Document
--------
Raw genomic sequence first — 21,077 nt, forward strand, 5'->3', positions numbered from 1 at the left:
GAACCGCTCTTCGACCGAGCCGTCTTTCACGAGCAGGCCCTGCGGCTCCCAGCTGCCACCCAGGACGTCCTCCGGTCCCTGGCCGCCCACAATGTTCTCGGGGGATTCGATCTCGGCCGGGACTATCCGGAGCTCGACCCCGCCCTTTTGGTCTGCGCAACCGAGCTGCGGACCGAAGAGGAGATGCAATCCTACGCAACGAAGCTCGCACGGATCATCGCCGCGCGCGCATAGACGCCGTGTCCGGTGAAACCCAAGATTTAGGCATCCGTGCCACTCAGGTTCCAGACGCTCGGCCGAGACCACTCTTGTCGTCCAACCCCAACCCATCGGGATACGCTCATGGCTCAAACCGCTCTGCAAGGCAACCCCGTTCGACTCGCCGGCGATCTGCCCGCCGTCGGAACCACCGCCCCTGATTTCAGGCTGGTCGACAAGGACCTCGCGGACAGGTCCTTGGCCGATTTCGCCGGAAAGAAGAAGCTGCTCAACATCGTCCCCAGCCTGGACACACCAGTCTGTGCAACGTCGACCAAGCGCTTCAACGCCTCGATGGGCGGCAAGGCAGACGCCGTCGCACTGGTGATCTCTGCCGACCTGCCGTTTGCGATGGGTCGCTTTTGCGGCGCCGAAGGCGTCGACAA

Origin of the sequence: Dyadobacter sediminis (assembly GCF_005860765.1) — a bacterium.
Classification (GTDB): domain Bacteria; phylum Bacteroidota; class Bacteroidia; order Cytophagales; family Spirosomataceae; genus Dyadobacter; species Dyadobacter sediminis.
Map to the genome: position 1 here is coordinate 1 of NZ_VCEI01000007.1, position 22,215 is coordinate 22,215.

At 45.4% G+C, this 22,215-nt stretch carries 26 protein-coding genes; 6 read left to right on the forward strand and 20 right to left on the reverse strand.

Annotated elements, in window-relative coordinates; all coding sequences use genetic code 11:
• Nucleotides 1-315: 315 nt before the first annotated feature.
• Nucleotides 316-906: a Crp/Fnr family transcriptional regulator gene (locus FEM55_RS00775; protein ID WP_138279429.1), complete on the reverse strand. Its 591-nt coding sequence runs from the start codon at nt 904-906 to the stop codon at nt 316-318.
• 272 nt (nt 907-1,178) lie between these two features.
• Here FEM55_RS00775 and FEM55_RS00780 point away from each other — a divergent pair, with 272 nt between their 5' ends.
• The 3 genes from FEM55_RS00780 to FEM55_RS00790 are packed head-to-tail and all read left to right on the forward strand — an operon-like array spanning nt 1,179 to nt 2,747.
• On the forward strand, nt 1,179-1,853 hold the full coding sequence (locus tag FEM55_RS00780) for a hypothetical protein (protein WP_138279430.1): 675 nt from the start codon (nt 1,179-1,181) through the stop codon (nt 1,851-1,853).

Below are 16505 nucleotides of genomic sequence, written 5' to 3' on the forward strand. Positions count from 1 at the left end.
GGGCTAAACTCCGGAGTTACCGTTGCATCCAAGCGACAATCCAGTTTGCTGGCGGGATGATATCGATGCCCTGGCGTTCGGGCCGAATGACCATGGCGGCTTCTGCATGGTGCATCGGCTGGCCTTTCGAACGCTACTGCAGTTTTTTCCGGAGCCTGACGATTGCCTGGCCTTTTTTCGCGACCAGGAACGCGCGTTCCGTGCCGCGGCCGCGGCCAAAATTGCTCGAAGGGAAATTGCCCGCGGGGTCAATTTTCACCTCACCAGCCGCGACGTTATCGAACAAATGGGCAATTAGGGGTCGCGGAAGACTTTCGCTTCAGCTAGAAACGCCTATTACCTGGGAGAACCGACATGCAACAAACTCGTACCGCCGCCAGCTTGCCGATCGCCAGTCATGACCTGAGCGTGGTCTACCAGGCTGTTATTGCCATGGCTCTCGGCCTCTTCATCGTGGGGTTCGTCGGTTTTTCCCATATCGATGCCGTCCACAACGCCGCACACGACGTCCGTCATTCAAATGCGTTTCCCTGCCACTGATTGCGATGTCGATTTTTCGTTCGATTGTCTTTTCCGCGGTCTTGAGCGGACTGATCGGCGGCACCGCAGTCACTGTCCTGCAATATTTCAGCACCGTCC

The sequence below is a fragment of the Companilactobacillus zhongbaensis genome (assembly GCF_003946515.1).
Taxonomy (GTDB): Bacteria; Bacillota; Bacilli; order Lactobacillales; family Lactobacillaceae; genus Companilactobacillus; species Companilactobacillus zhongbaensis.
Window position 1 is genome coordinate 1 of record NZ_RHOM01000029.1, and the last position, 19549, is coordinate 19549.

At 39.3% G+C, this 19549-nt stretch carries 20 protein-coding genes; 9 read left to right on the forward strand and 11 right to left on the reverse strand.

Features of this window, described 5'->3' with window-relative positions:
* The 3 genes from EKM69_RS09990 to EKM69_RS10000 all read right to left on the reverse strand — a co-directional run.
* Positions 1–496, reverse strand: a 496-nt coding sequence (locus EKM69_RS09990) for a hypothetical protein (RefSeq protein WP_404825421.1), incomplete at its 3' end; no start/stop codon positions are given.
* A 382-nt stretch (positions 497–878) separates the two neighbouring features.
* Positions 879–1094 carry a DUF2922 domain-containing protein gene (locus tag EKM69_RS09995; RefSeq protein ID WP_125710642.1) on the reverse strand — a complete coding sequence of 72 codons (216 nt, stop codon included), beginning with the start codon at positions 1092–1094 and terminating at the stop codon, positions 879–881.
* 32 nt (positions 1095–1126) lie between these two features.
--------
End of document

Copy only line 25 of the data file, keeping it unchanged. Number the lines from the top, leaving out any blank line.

* 32 nt (positions 1095–1126) lie between these two features.